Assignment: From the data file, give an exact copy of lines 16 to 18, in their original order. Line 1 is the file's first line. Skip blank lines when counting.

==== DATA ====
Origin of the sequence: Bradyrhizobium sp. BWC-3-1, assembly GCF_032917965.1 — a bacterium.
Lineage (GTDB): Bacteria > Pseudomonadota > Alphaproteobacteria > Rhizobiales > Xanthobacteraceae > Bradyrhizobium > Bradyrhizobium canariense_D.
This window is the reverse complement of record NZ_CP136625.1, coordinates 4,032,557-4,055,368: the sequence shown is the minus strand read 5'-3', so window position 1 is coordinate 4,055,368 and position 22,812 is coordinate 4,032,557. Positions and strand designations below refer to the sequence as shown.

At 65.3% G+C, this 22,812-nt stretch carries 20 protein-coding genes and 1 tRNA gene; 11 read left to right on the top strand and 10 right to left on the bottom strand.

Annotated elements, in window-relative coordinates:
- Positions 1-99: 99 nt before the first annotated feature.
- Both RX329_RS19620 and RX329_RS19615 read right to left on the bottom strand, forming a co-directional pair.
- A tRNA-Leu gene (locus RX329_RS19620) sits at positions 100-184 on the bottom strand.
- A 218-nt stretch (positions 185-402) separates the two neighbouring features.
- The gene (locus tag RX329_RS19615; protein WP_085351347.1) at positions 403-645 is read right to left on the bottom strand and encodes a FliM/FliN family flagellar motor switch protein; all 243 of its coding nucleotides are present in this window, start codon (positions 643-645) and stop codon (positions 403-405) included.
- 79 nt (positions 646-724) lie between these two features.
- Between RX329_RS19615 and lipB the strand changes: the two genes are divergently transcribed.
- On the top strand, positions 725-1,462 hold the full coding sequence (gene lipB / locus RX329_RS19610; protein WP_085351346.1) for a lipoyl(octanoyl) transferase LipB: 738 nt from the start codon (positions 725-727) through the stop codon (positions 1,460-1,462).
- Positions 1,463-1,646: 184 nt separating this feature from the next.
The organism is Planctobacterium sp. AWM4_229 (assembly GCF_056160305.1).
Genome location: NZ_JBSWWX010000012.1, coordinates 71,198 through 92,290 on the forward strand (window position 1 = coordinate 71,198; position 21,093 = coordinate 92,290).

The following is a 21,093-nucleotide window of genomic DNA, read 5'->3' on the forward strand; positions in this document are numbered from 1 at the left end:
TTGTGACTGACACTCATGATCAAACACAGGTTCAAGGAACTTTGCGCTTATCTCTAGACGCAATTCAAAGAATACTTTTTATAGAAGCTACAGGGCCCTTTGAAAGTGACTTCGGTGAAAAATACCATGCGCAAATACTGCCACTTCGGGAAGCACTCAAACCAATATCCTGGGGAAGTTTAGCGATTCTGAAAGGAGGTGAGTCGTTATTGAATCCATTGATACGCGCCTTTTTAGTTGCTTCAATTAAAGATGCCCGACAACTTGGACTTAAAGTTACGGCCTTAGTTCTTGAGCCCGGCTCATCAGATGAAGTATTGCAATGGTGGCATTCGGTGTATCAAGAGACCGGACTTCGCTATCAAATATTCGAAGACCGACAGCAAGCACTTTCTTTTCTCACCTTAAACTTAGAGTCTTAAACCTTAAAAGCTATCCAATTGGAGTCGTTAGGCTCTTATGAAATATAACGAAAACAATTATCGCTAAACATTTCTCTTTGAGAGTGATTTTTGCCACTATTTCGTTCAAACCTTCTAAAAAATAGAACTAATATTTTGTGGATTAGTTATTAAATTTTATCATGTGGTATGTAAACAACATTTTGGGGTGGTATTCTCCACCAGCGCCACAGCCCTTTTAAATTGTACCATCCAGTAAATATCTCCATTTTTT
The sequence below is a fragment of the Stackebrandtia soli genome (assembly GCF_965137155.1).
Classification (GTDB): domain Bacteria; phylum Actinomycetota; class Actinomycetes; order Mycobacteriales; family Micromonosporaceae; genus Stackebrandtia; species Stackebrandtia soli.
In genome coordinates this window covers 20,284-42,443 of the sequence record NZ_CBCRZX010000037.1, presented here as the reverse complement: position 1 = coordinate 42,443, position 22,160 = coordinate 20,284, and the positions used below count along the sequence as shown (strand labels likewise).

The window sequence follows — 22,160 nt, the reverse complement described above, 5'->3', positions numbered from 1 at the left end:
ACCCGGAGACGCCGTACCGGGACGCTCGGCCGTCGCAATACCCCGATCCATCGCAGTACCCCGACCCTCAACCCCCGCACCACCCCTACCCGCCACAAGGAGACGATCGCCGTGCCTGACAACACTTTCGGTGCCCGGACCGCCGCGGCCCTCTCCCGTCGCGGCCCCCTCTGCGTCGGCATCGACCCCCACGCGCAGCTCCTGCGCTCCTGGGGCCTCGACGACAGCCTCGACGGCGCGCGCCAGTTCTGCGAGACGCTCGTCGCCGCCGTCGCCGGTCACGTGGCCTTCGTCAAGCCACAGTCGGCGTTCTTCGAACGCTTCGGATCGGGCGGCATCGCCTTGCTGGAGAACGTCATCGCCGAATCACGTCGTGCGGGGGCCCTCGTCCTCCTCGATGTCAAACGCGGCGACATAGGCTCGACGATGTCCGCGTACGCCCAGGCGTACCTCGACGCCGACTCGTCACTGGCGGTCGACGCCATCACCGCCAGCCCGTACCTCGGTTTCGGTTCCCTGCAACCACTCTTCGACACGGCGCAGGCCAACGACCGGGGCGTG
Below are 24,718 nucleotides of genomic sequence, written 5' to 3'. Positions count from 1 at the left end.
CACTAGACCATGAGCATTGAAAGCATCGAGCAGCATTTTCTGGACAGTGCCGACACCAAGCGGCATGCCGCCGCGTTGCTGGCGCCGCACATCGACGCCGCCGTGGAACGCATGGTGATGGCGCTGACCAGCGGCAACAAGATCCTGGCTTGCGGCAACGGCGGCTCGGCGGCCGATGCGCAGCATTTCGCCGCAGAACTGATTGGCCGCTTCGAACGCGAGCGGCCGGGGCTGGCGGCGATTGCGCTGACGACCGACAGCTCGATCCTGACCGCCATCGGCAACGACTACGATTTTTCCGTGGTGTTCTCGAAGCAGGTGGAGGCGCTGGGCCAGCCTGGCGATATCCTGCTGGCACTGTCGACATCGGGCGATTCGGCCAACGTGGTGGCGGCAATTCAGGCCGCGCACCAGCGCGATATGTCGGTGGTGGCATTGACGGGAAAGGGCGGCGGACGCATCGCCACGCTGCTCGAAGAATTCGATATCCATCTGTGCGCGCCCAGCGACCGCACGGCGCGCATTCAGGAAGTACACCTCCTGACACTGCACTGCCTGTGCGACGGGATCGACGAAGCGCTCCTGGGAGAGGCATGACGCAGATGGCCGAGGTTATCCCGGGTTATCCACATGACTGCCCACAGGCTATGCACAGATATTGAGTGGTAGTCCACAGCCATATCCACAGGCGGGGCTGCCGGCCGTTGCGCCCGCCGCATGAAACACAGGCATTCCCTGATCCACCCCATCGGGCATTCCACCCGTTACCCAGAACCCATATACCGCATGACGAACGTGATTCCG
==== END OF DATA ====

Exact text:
Genome location: NZ_JBSWWX010000012.1, coordinates 71,198 through 92,290 on the forward strand (window position 1 = coordinate 71,198; position 21,093 = coordinate 92,290).

The following is a 21,093-nucleotide window of genomic DNA, read 5'->3' on the forward strand; positions in this document are numbered from 1 at the left end:
TTGTGACTGACACTCATGATCAAACACAGGTTCAAGGAACTTTGCGCTTATCTCTAGACGCAATTCAAAGAATACTTTTTATAGAAGCTACAGGGCCCTTTGAAAGTGACTTCGGTGAAAAATACCATGCGCAAATACTGCCACTTCGGGAAGCACTCAAACCAATATCCTGGGGAAGTTTAGCGATTCTGAAAGGAGGTGAGTCGTTATTGAATCCATTGATACGCGCCTTTTTAGTTGCTTCAATTAAAGATGCCCGACAACTTGGACTTAAAGTTACGGCCTTAGTTCTTGAGCCCGGCTCATCAGATGAAGTATTGCAATGGTGGCATTCGGTGTATCAAGAGACCGGACTTCGCTATCAAATATTCGAAGACCGACAGCAAGCACTTTCTTTTCTCACCTTAAACTTAGAGTCTTAAACCTTAAAAGCTATCCAATTGGAGTCGTTAGGCTCTTATGAAATATAACGAAAACAATTATCGCTAAACATTTCTCTTTGAGAGTGATTTTTGCCACTATTTCGTTCAAACCTTCTAAAAAATAGAACTAATATTTTGTGGATTAGTTATTAAATTTTATCATGTGGTATGTAAACAACATTTTGGGGTGGTATTCTCCACCAGCGCCACAGCCCTTTTAAATTGTACCATCCAGTAAATATCTCCATTTTTT